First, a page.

Editor's note: David Frum, a CNN contributor, is a contributing editor at Newsweek and The Daily Beast. He is the author of eight books, including a new novel, "Patriots," and a post-election e-book, "Why Romney Lost." Frum was a special assistant to President George W. Bush from 2001 to 2002.
(CNN) -- The long debate on same-sex marriage is coming to an end. A plurality of Americans now support same-sex marriage; the figure is 63% among voters under 30. The rest is just a matter of time.
The end of the same-sex marriage debate does not, however, settle the problem of marriage in America. Not remotely. Among the 95% to 97% of Americans who are not gay, the institution of marriage continues to weaken -- with ominous consequences for the next generation.
About 40% of all the babies born in the United States are born to unmarried women. Just about everybody agrees that this is a worrying development.
As candidate Barack Obama told a Chicago church in 2008:
"(C)hildren who grow up without a father are five times more likely to live in poverty and commit crime, nine times more likely to drop out of schools, and 20 times more likely to end up in prison. They are more likely to have behavioral problems, or run away from home or become teenage parents themselves. And the foundations of our community are weaker because of it."
Of course there are exceptions to every rule. On average, however, children born to unmarried women do worse in all kinds of important ways compared to children born to married couples. They are less likely to complete their schooling, more likely to get in trouble with the law, more likely to have children out of marriage themselves, less likely to achieve upward mobility. The data behind these claims are overwhelming, and not seriously contested by any social scientist -- although every once in a while, somebody will publish an article "in defense of single motherhood" that brusquely dismisses the evidence with Stephen Colbert style elan: " I am not a huge believer in studies."
For those who do believe in social science, the question arises: what to do?
And here's where the looming end of the debate over same-sex marriage offers real hope.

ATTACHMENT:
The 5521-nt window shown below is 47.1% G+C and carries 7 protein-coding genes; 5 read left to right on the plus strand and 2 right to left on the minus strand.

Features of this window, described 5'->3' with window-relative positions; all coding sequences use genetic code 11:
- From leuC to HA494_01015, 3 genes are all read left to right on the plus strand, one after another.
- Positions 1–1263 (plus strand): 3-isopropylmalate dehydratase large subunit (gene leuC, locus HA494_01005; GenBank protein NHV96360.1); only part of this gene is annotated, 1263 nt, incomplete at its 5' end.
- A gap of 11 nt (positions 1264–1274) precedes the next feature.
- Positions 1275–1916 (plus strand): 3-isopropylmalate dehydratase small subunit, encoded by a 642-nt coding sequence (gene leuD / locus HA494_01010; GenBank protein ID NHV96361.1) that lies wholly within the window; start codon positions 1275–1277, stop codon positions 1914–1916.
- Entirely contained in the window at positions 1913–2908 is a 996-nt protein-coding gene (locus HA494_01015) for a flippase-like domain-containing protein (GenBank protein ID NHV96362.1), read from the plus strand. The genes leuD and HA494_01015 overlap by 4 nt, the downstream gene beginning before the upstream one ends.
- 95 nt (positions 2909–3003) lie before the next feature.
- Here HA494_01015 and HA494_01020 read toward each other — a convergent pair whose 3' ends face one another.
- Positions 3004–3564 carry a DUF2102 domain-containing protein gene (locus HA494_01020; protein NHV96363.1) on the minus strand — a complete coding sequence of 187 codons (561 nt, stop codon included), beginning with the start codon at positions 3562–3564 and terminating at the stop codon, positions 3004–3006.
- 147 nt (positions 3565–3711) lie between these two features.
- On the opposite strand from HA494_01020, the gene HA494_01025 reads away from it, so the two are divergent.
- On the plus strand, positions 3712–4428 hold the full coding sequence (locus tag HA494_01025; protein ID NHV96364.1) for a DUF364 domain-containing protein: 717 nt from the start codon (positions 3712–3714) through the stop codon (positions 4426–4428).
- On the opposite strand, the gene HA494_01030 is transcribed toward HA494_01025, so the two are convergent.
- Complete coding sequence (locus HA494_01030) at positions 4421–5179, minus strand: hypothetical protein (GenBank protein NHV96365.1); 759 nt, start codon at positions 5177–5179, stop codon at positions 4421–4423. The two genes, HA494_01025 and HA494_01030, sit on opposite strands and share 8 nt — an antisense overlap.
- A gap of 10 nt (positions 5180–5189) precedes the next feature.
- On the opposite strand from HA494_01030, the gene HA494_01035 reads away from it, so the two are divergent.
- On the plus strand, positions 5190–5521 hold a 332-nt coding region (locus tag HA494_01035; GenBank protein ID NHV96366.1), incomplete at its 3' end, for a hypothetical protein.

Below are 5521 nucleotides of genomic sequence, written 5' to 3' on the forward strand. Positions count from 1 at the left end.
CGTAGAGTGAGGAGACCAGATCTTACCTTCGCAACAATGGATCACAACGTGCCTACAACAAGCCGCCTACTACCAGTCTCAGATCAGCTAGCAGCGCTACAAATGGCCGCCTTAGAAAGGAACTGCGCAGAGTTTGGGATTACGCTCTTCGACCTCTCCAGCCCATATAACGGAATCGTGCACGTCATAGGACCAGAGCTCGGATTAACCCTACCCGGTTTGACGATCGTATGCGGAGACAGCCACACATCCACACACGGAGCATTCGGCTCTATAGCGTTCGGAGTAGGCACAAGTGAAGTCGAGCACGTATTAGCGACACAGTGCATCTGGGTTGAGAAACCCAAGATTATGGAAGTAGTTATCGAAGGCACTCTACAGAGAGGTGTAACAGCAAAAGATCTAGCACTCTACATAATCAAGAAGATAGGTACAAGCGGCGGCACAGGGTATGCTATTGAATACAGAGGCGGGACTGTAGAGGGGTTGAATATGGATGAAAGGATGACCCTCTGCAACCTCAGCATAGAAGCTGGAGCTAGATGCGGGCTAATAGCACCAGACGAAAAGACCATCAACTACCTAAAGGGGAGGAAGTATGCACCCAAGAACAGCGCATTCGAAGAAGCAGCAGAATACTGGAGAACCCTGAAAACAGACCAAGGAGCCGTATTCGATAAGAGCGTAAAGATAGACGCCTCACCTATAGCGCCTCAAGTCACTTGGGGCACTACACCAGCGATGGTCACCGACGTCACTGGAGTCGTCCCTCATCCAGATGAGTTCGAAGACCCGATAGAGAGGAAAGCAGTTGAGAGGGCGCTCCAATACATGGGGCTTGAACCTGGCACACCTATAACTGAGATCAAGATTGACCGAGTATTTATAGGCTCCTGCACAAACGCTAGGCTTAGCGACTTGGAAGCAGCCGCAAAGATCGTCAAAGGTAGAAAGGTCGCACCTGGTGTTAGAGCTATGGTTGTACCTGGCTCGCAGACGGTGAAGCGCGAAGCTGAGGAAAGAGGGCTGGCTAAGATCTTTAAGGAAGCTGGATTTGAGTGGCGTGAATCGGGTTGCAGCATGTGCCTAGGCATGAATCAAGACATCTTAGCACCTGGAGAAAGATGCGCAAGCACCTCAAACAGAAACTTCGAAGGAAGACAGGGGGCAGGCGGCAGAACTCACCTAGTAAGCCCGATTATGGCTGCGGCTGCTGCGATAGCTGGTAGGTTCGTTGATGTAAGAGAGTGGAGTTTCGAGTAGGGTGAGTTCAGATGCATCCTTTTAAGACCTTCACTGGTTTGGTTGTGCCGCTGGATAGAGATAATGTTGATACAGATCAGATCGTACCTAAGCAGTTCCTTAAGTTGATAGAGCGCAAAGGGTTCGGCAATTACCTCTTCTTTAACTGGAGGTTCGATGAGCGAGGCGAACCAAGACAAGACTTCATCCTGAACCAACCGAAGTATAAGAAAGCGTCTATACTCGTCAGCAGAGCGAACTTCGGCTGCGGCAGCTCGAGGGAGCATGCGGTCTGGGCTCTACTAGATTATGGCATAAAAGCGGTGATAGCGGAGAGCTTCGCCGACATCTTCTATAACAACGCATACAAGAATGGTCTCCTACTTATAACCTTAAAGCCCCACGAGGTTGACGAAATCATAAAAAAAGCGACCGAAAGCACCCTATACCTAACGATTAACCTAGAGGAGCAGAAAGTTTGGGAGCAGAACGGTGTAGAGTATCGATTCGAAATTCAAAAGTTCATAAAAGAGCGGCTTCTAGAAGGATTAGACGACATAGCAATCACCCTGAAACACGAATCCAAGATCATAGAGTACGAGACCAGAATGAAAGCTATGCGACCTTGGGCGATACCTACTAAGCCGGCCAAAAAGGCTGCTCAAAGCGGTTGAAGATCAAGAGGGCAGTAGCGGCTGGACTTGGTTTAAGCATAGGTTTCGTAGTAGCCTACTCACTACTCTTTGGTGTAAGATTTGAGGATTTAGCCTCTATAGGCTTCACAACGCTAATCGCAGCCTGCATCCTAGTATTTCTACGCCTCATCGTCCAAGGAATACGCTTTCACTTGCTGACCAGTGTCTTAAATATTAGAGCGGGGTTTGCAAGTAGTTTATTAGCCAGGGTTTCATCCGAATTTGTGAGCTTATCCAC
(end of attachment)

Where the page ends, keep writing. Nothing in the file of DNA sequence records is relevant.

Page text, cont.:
Last week, the Institute for American Values published a major statement in The New York Times. Signed by 74 luminaries of widely diverse political points of view, it called for a "new conversation about marriage."
"The current question is, Should gays marry? The new question is, Who among us, gay or straight, wants to strengthen marriage?" the statement asked.
The Institute for American Values is known as a conservative group. In recent years, its leader, David Blankenhorn, has reconsidered his past opposition to same-sex marriage.
This rethinking has cost IAV and Blankenhorn dearly. Board members have resigned, funding sources have been cut. Yet at breakfast two weeks ago in New York City, Blankenhorn was undaunted. The challenges that led him into the marriage debate two decades ago have only become more urgent.
As the IAV writes: "(M)arriage trends in middle America, particularly among the nearly 60 percent of Americans who've graduated from high school but do not have a four-year college degree, are more and more resembling the historic marriage trends in poor and low-income America." In other words, the middle-class family increasingly looks like the lower-class family -- at an economic moment when it is very easy to tumble out of the middle class and increasingly difficult to climb into it.
"In the wake of the Great Recession and in the midst of severe and possibly long-lasting economic challenges to our society, we propose a new conversation that re-establishes the link between marriage and money, the nest and the nest-egg. What economic policies strengthen marriage? What marriage policies create wealth? In the new conversation, marriage and thrift, the two great engines of the American middle class since the nation's founding, stand best when they stand together."
The United States is becoming an increasingly class-stratified society. The few at the top enjoy unprecedented affluence. The many in the middle and at the bottom face narrowing opportunities and declining standards of living. The dwindling of marriage is both cause and consequence of America's evolution away from a society of equal chances. The restoration of marriage is crucial to reviving the middle class and offering hope to the poor.
Marriage means two incomes at a time when most Americans find two incomes essential to earning a middle-class livelihood.
Marriage secures the active presence of fathers in children's lives.
Marriage means more asset accumulation: Married families save more at every income level.
Marriage means fewer accidents and illnesses, less stress, and more happiness and personal fulfillment.
Yet even as we reach a new social consensus about marriage's importance, marriage seems to have become increasingly elusive, difficult, and uncertain. It's time for all Americans, left and right, gay and straight, to join David Blankenhorn's "new conversation."
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The opinions expressed in this commentary are solely those of David Frum.